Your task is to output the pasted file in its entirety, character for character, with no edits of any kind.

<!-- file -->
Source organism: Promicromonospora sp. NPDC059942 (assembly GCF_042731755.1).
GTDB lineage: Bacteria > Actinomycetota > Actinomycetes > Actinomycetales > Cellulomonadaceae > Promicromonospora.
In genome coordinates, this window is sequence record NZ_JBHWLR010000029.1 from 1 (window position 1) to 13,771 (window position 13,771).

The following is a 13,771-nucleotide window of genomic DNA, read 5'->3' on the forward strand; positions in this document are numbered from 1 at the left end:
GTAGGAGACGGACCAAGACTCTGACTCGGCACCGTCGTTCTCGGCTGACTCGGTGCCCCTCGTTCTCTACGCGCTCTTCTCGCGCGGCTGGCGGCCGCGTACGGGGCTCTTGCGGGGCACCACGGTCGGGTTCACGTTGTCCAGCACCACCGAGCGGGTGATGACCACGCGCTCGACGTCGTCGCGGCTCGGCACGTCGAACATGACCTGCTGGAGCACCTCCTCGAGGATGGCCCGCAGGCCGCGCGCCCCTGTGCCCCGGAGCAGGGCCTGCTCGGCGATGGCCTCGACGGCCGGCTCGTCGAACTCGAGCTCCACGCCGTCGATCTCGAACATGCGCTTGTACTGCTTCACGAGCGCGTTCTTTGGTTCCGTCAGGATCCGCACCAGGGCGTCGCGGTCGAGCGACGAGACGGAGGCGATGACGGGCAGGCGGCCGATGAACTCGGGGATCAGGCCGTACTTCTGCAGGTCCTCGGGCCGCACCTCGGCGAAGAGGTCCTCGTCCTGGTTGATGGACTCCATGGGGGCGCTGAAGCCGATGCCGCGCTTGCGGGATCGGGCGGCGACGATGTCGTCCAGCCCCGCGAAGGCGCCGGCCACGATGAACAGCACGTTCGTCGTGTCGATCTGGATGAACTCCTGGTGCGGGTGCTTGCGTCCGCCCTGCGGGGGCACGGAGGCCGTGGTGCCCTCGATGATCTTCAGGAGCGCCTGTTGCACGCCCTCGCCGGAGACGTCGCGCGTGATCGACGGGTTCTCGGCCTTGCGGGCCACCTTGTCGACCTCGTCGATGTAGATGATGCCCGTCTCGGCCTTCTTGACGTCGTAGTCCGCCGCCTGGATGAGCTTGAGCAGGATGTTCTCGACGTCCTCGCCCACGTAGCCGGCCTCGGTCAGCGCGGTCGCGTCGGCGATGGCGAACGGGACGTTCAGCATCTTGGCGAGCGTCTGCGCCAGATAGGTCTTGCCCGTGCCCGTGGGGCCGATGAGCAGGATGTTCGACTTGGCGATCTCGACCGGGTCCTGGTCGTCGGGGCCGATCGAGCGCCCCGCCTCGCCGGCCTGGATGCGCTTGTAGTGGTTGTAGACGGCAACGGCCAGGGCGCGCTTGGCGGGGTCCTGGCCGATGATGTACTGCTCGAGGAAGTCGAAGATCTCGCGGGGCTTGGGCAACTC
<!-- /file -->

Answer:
Source organism: Promicromonospora sp. NPDC059942 (assembly GCF_042731755.1).
GTDB lineage: Bacteria > Actinomycetota > Actinomycetes > Actinomycetales > Cellulomonadaceae > Promicromonospora.
In genome coordinates, this window is sequence record NZ_JBHWLR010000029.1 from 1 (window position 1) to 13,771 (window position 13,771).

The following is a 13,771-nucleotide window of genomic DNA, read 5'->3' on the forward strand; positions in this document are numbered from 1 at the left end:
GTAGGAGACGGACCAAGACTCTGACTCGGCACCGTCGTTCTCGGCTGACTCGGTGCCCCTCGTTCTCTACGCGCTCTTCTCGCGCGGCTGGCGGCCGCGTACGGGGCTCTTGCGGGGCACCACGGTCGGGTTCACGTTGTCCAGCACCACCGAGCGGGTGATGACCACGCGCTCGACGTCGTCGCGGCTCGGCACGTCGAACATGACCTGCTGGAGCACCTCCTCGAGGATGGCCCGCAGGCCGCGCGCCCCTGTGCCCCGGAGCAGGGCCTGCTCGGCGATGGCCTCGACGGCCGGCTCGTCGAACTCGAGCTCCACGCCGTCGATCTCGAACATGCGCTTGTACTGCTTCACGAGCGCGTTCTTTGGTTCCGTCAGGATCCGCACCAGGGCGTCGCGGTCGAGCGACGAGACGGAGGCGATGACGGGCAGGCGGCCGATGAACTCGGGGATCAGGCCGTACTTCTGCAGGTCCTCGGGCCGCACCTCGGCGAAGAGGTCCTCGTCCTGGTTGATGGACTCCATGGGGGCGCTGAAGCCGATGCCGCGCTTGCGGGATCGGGCGGCGACGATGTCGTCCAGCCCCGCGAAGGCGCCGGCCACGATGAACAGCACGTTCGTCGTGTCGATCTGGATGAACTCCTGGTGCGGGTGCTTGCGTCCGCCCTGCGGGGGCACGGAGGCCGTGGTGCCCTCGATGATCTTCAGGAGCGCCTGTTGCACGCCCTCGCCGGAGACGTCGCGCGTGATCGACGGGTTCTCGGCCTTGCGGGCCACCTTGTCGACCTCGTCGATGTAGATGATGCCCGTCTCGGCCTTCTTGACGTCGTAGTCCGCCGCCTGGATGAGCTTGAGCAGGATGTTCTCGACGTCCTCGCCCACGTAGCCGGCCTCGGTCAGCGCGGTCGCGTCGGCGATGGCGAACGGGACGTTCAGCATCTTGGCGAGCGTCTGCGCCAGATAGGTCTTGCCCGTGCCCGTGGGGCCGATGAGCAGGATGTTCGACTTGGCGATCTCGACCGGGTCCTGGTCGTCGGGGCCGATCGAGCGCCCCGCCTCGCCGGCCTGGATGCGCTTGTAGTGGTTGTAGACGGCAACGGCCAGGGCGCGCTTGGCGGGGTCCTGGCCGATGATGTACTGCTCGAGGAAGTCGAAGATCTCGCGGGGCTTGGGCAACTC